Dr. Sebastien Couet (KUL) wins the SCK•CEN Prof. Roger Van Geen Scientific Award
At the initiative of the Belgian Nuclear Research Centre, SCK•CEN, and the Fund for Scientific Research Fonds National de la Recherche Scientifique, FNRS in French, and the Fonds Wetenschappelijk Onderzoek, FWO, in Dutch), the biennial SCK•CEN Professor Roger Van Geen Scientific Award is presented. This award, for which the winner receives 12,500€, recognises a research project that has provided an original contribution to or achieved important progress in an area of SCK•CEN expertise. The study must be at a post-doctoral level and should not have previously won an award. It is reserved for an individual project that has been submitted by researchers from a Belgian university, or from another research institution other than SCK•CEN.
The prize this year was presented at the Royal Flemish Academy of Belgium, on 19 March, by Melchior Wathelet, Secretary of State for Environment, Energy and Mobility, in the Belgian government.
Elisabeth Monard, secretary-general of FWO, Dr. Sebastien Couet; Pierre Crevits, Principal Private Secretary of the Secretary of State for Environment, Energy and Mobility; Dr. Frank Deconinck, President of SCK•CEN’s Board of Directors.
Dr. Sebastien Couet won the award for his research project entitled: A Study of the magnetic and dynamic properties of nanoscale systems by nuclear resonant scattering.
Dr. Couet developed a "special" nuclear analysis technique, i.e., that of nuclear scattering. Many phenomena in solid state physics can be studied using this technique. In order to gain an insight into the behaviour and interaction of the individual components of electronic equipment, macroscopic measurement methods e.g. no longer suffice. The measurement must be carried out at a nanoscale level, because we are dealing with the measurement of objects no more than a few atoms in size. The experiment was carried out at the European Synchrotron Radiation Facility (ESRF) in Grenoble, France.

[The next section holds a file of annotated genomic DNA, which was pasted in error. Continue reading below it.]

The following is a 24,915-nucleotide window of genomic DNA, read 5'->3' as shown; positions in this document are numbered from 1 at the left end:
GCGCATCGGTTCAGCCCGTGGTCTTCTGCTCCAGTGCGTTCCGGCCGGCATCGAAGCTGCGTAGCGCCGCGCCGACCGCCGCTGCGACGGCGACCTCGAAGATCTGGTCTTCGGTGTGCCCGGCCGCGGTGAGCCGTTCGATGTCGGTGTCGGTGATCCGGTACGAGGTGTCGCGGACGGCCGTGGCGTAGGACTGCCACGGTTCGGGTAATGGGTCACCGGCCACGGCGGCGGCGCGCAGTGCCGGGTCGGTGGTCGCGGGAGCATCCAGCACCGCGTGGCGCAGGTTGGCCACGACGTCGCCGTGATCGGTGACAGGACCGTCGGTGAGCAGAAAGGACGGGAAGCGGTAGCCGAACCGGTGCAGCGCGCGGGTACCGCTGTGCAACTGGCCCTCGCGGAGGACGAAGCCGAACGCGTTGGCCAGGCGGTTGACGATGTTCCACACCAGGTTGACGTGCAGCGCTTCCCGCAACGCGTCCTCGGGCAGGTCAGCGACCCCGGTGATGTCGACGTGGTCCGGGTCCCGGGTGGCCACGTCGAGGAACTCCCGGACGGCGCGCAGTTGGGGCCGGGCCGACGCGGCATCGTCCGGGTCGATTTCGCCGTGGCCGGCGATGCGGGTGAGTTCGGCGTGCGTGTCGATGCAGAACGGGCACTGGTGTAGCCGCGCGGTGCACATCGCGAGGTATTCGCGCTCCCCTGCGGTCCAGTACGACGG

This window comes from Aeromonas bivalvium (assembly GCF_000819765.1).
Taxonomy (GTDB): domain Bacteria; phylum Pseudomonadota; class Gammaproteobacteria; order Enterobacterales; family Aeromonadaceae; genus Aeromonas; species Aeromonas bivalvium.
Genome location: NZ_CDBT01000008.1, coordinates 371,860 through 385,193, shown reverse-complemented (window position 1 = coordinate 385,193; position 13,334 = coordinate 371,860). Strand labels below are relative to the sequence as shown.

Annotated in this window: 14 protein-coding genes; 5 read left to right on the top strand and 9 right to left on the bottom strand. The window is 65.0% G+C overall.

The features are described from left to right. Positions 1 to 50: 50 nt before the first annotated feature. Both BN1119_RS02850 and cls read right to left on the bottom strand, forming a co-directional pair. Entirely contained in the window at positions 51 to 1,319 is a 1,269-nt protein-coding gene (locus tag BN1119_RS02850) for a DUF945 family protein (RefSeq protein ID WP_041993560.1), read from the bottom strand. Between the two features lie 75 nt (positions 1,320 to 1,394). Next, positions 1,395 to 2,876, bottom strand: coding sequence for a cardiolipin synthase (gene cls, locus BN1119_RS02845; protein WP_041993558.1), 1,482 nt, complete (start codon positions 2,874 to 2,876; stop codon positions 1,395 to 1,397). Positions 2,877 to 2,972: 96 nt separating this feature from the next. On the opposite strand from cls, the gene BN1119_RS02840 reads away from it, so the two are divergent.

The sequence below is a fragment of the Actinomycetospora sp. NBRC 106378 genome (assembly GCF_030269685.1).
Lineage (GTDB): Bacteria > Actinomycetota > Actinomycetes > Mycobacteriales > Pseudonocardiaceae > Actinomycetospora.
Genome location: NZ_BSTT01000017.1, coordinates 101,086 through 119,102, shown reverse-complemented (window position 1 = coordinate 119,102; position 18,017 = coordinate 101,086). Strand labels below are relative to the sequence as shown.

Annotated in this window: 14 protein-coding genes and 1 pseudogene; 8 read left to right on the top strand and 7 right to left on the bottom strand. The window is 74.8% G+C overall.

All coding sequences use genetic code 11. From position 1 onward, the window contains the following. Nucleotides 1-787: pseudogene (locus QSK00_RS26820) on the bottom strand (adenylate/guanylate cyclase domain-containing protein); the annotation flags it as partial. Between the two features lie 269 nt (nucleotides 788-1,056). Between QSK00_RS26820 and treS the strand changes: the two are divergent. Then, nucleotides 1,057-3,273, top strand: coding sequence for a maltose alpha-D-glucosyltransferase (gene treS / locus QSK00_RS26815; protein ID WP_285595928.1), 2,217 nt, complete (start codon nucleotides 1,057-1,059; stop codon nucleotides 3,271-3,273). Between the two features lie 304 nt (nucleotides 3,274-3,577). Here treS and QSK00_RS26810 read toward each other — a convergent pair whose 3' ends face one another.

Nuclear technology, and in particular the method of nuclear resonant scattering, is a unique way of visualising this interaction in a non-destructive manner. This study may also lead to the development of superconductive materials.
Below is a CV of Professor van Geen, who gave his name to the prize.
Prof. Roger Van Geen (1935 - 1995): a CV
Professor Roger Van Geen obtained a Masters in Physics and a Doctor of Sciences at the ULB (Université Libre de Bruxelles, or “Free University of Brussels”). He later became a full-time professor and Dean of the Faculty of Science and Applied Science at the VUB (the Dutch-speaking Vrije Universiteit Brussel, where he was appointed Rector in 1974.
The Academic Hospital of the VUB was inaugurated under his rectorship. He also decided to build an oncology centre and a children’s hospital. Professor Van Geen became a member of the board of SCK•CEN in 1975 and its Managing Director in 1989. From 1991 onwards, he was Chairman. He has left an indelible mark on the scientific achievements of SCK•CEN and made an important contribution to the development of a large network of international relationships. He also built bridges between the world of politics and the humanities.